Sections A through D below contain the detailed discussion provided by the petitioner to support his request. The text contained in each of these sections reflects the petitioner's point of view word for word.

A. The Current Regulation Given the Diversity of Commercially Available Fuel Cladding Materials is too Narrow and Restrictive

The beneficial use of zirconium (Zr) has been recognized for many years. It has a very low neutron cross-section when separated from hafnium with which it is typically found in nature. It also has excellent corrosion resistance to oxidizing environments, such as steam and water. Certain impurities were found to decrease this corrosion resistance and early programs were established to develop alloys that produced more consistent corrosion resistance.

Primary additives were tin, as used initially in a variety of zirconium-based alloys commonly referred to as zircaloy, and niobium (Nb) favored in Canada and Russia.

Beginning in approximately the mid-1980's, nuclear fuel vendors began developing new alloy variations to improve cladding corrosion resistance in support of higher burnup fuel management strategies. The new alloy variants were initially within the ASTM [American Society for Testing and Materials] specifications for existing zirconium-based cladding. As fuel cycle burnups were projected to increase further, additional alloys were developed, some of which involved formulations outside the ASTM specifications for existing cladding material.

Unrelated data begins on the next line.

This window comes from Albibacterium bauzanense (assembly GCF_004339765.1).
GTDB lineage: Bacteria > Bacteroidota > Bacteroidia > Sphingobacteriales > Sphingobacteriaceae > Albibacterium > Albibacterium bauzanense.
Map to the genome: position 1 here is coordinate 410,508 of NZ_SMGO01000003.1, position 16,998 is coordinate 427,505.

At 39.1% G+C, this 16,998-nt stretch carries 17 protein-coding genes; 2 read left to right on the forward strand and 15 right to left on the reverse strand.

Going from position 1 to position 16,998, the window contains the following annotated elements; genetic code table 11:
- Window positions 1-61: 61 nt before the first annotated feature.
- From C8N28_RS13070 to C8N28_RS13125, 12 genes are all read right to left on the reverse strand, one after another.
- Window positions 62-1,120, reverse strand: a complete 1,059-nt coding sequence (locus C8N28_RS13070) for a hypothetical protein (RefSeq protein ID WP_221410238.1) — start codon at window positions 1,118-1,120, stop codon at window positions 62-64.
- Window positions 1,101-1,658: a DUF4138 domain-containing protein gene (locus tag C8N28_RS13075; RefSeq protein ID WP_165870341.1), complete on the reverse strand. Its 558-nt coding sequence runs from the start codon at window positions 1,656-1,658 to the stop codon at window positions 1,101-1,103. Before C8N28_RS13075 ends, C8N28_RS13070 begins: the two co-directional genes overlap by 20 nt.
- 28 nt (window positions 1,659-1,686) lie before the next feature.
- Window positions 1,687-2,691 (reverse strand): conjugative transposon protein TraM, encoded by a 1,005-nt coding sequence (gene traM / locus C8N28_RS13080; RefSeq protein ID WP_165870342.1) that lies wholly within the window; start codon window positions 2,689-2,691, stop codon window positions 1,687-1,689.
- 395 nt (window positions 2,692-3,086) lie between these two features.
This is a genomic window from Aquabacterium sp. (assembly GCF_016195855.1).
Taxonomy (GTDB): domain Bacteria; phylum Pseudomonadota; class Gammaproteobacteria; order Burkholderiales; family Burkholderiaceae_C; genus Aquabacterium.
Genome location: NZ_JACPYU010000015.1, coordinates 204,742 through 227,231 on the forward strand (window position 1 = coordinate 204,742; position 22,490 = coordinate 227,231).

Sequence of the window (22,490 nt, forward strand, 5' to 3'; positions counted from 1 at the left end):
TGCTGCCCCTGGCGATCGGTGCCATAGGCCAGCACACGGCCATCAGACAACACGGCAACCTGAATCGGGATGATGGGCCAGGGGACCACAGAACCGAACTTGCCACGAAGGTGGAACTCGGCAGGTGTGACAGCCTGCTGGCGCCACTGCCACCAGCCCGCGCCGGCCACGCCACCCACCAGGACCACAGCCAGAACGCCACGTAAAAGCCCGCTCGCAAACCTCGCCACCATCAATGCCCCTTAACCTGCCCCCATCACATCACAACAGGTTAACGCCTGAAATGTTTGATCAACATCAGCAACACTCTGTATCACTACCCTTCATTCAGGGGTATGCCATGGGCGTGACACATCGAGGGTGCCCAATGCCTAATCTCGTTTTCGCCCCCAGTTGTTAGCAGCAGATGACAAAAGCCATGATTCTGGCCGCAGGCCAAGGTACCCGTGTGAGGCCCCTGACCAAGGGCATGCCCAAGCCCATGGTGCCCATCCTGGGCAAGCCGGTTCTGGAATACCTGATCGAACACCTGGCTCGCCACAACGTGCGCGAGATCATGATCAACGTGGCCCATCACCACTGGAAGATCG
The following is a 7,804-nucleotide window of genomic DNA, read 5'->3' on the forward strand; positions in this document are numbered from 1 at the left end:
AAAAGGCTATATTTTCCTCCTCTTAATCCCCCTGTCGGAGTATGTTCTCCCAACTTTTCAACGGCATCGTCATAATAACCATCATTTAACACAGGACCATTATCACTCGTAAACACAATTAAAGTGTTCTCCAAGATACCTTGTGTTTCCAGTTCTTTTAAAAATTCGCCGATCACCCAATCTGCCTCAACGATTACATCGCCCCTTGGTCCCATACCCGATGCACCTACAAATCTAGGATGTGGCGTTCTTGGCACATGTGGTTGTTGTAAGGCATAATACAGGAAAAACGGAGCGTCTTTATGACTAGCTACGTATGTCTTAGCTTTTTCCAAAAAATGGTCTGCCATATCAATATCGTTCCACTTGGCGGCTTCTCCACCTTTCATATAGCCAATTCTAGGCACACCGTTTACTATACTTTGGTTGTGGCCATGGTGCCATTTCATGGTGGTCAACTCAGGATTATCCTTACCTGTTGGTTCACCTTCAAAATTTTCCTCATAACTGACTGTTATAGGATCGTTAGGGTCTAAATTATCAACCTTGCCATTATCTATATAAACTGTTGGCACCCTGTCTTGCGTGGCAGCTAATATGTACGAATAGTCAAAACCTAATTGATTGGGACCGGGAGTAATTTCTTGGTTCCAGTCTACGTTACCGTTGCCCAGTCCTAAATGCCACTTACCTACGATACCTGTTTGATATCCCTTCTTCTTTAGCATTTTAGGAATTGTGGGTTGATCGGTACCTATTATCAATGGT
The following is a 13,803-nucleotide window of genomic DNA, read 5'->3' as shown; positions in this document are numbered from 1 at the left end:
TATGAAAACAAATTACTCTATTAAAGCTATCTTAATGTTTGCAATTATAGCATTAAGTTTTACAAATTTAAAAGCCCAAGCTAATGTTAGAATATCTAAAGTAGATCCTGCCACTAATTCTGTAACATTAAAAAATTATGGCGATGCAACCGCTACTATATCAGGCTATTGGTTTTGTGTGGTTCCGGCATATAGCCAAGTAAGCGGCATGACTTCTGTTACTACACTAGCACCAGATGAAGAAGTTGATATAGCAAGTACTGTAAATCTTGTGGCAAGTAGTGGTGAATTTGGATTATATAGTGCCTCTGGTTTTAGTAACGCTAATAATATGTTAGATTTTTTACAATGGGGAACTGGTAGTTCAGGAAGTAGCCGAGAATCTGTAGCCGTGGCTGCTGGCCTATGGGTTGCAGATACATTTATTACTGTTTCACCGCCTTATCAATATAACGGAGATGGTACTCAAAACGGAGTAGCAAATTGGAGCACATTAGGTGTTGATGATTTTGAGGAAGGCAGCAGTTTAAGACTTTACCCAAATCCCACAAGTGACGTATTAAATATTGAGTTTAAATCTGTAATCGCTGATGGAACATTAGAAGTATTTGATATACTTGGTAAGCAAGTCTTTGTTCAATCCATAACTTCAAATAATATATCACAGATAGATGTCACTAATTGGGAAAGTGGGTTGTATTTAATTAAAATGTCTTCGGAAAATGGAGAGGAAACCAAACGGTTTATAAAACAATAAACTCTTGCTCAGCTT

The tin (Sn) additive-based alloys were generally favored in the U.S. and were successfully developed in both BWR [boiling water reactor] and PWR [pressurized water reactor] reactors. Early Zr-Sn alloys tended to use relatively high tin concentrations until long term corrosion tests showed that there was an increase in the corrosion rate as a function of time. Subsequent developments of the alloy, currently defined as Zircaloy-2 and Zircaloy-4, limited tin concentration to between 1.2 percent and 1.7 percent. Most of the early zircaloy compositions were at a nominal 1.5 percent Sn. Subsequent testing of the alloy in high rated PWR plants has shown that the lower tin concentrations provide even better performance. Current zircaloy compositions tend to focus on a mean Sn composition of about 1.3 percent. That value has been established by producers to minimize the risk of manufacturing a product below the ASTM specified range. However, there is significant data to show that lower Sn compositions would provide even better corrosion resistance.